At this time level off and fly to the MAWP
If you manually override the armed or active mode, the approach may not be continued
The GPS will not automatically sequence past the MAWP

GBAS
Ground Based Augmentation System
Formally known as LAAS
Ground based station that transmits a differential correction message to the receiver
23 NM radius, so located at or near the airport
Provides enough accuracy for Cat I, II and III
Accurate to less than a meter in horizontal and vertical axis
FAA has delayed purchase
However, you can buy one yourself
Newark and Houston have them
Oh and guess what – Boeing has their own right here in MWH
They have another at Charleston
The 787 can use them
Specially equipped 737s for United have them too

How Does It Work?
Each satellite transmits a continuous stream of data broken into 30 sec blocks
Each of these 30 second blocks include
Status of the transmitting satellite
Clock/time data
Ephemeris data (location of the satellite in the orbit)
Almanac data (describes the orbit)
Data is transmitted at 50 bits a sec
Data for position is in every 30 sec block
Almanac data is spread out over 25 frames taking 12.5 minutes to transmit
How Does It Work?
The receiver calculates the time difference between when the signal is sent and when it is received
This takes very accurate timing thus the need for atomic clocks
The time info is placed in codes broadcasted by the satellite
With the info from 3 satellites it is possible to determine location
With a 4th satellite the receiver avoids the need for an atomic clock
So with 4 satellites in view latitude, longitude, altitude and time are possible
With a 5th satellite error checking is possible which is needed for IFR operations (RAIM)

Trilateration
The receiver then has the distance from 3 satellites
So using 3 signals to calculate position the receiver could be at 1 of 2 points along intersecting planes
The receiver is smart enough to know that your not out in space and chooses the one closer to the surface of the earth

GBAS
Components on the ground
3 or more GPS antennas, computer, VHF data broadcaster
Airborne components
GPS antenna, VHF antenna, the box
The ground station measures the signal from the satellite, compares that to the actual ephemeris data and transmits the correction to the receiver
The signal needs correcting because the earth’s atmospheric density changes which slows down the signal slightly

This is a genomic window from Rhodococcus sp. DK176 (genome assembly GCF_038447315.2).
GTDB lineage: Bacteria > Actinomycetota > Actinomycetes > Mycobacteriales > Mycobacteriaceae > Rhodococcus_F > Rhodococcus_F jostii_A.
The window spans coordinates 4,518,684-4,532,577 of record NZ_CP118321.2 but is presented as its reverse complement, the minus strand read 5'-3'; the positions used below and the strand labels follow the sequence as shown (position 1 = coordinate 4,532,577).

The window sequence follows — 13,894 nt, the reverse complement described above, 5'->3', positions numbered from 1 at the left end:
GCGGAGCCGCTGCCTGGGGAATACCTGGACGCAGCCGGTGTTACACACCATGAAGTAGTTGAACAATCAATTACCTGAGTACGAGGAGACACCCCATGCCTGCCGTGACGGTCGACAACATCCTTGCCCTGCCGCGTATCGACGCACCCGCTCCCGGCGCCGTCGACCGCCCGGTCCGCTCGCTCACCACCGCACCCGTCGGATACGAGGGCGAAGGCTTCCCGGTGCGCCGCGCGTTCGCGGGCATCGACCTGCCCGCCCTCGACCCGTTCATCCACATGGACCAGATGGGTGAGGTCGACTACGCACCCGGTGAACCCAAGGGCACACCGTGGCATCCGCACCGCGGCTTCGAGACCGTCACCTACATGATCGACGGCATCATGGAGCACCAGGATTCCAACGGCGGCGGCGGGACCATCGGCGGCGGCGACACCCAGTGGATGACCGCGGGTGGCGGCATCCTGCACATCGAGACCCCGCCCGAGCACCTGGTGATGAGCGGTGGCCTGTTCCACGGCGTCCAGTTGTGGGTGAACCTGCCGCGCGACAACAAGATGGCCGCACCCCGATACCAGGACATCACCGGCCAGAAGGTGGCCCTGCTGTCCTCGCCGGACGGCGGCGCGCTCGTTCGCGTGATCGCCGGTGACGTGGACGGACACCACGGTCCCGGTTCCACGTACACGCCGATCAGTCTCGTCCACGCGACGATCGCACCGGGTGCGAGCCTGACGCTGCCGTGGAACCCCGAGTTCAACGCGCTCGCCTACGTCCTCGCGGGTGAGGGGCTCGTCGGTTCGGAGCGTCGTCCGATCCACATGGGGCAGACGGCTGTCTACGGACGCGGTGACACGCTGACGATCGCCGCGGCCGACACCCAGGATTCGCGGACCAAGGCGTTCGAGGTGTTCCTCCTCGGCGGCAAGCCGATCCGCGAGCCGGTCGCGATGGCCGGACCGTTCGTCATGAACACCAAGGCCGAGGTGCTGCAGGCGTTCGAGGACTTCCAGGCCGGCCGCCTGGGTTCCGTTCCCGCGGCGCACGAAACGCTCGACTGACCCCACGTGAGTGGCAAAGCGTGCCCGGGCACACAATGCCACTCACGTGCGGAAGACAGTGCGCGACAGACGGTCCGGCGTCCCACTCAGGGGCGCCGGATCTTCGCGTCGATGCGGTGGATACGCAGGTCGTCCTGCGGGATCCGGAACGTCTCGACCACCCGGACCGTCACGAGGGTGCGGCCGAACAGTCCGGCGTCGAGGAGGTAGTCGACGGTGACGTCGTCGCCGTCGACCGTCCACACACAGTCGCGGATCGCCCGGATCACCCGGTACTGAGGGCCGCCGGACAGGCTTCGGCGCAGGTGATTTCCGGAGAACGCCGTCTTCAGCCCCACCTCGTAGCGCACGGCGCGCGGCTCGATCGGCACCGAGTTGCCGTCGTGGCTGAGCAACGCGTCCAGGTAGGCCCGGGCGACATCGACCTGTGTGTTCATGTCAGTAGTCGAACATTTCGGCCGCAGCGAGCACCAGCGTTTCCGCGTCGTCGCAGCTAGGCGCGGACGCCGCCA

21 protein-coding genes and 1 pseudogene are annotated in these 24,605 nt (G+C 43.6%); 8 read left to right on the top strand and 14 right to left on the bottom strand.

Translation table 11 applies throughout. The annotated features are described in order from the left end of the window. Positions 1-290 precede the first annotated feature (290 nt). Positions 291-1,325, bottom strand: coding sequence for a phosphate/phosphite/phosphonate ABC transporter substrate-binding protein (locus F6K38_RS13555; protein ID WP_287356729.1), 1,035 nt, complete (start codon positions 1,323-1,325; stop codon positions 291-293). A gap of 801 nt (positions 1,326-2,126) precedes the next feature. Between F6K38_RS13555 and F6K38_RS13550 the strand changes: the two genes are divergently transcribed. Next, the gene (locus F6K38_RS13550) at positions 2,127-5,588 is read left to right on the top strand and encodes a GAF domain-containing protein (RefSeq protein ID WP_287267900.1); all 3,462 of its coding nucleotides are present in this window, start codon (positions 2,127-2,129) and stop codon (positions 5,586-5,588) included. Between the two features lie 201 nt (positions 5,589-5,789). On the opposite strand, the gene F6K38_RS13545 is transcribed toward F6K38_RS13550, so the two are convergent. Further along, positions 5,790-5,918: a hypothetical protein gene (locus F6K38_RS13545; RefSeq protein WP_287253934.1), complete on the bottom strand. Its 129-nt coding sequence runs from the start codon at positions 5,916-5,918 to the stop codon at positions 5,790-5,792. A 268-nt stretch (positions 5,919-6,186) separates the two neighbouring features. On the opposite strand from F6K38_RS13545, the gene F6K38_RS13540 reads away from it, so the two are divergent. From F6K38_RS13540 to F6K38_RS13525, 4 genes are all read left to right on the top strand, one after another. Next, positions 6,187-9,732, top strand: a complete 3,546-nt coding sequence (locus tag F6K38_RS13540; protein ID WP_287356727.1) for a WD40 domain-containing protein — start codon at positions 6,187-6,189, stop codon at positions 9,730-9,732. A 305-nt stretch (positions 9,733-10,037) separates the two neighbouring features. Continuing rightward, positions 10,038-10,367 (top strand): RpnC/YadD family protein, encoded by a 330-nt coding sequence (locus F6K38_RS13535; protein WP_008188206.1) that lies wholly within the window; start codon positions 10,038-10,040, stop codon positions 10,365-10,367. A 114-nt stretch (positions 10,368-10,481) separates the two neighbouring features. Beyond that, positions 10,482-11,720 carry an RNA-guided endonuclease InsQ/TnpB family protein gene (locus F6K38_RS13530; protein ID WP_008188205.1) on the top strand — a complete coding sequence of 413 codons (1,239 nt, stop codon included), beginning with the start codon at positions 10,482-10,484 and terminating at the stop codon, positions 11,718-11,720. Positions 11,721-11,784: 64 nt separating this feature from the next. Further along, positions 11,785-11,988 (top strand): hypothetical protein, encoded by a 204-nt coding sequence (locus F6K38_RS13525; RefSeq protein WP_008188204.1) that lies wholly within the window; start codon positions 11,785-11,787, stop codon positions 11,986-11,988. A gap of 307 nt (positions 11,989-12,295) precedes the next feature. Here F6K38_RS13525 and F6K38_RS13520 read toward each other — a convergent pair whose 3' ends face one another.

WAAS
Wide Area Augmentation System
Wide area reference stations transmit data to the master station
The master station generates and transmits error correction to geostationary communications satellites
The satellites broadcast to the WAAS receiver in the plane
The info may also be used for position calculation
Unusable areas, system errors or other hazardous info is broadcast within 6 seconds to the user

WAAS
Can be used as Cat I minimums
Increases accuracy from 100 meters to 7
Designed to replace NDB, VOR, DME and Cat I ILS
Communications satellite with WAAS attached at right

RAIM
Receiver Autonomous Integrity Monitoring
Fault detection
Sometimes corrupt information may be received
5 satellites are needed for this feature
Alternatively 4 satellites and baro-aiding
Fault exclusion
Some receivers may continue with a bad satellite
6 satellites are needed for this feature
Alternatively 5 satellites and baro-aiding
Baro-aiding requires the current altimeter setting to be entered in the receiver
VFR and many hand held units do not have RAIM

Flying IFR With GPS
Must have alternate means of nav
Active monitoring of alternate nav is mandatory if RAIM capability is lost
If you want to do an approach the database must be current
Also the approach must be retrievable from the database
If RAIM Not Available message appears outside the FAF you may not continue the approach
The receiver performs a RAIM prediction prior to 2 miles outside the FAF
If the RAIM Not Available message appears after the FAF go missed immediately
Specs allow delay of annunciation for 5 minutes if RAIM is lost inside the FAF

Flying IFR With GPS
IFR En-route and Terminal ops
1. Determining the aircraft position over a DME fix. This includes en route operations at and above 24,000feet mean sea level (MSL) (FL 240) when using GPS for navigation.
2. Flying a DME arc.
3. Navigating TO/FROM an NDB/compass locator.
4. Determining the aircraft position over an NDB/compass locator.
5. Determining the aircraft position over a fix defined by an NDB/compass locator bearing crossing a VOR/LOC course.
6. Holding over an NDB/compass locator.

Flying IFR With GPS
GPS substitute for ADF or DME pg 9-27 IFH
1. This equipment must be installed in accordance with appropriate airworthiness installation requirements and operated within the provisions of the applicable POH/AFM or supplement.
2. The required integrity for these operations must be provided by at least en route RAIM or equivalent.
3. WPs, fixes, intersections, and facility locations to be used for these operations must be retrieved from the GPS airborne database. The database must be current. If the required positions cannot be retrieved from the airborne database, the substitution of GPS for ADF and/or DME is not authorized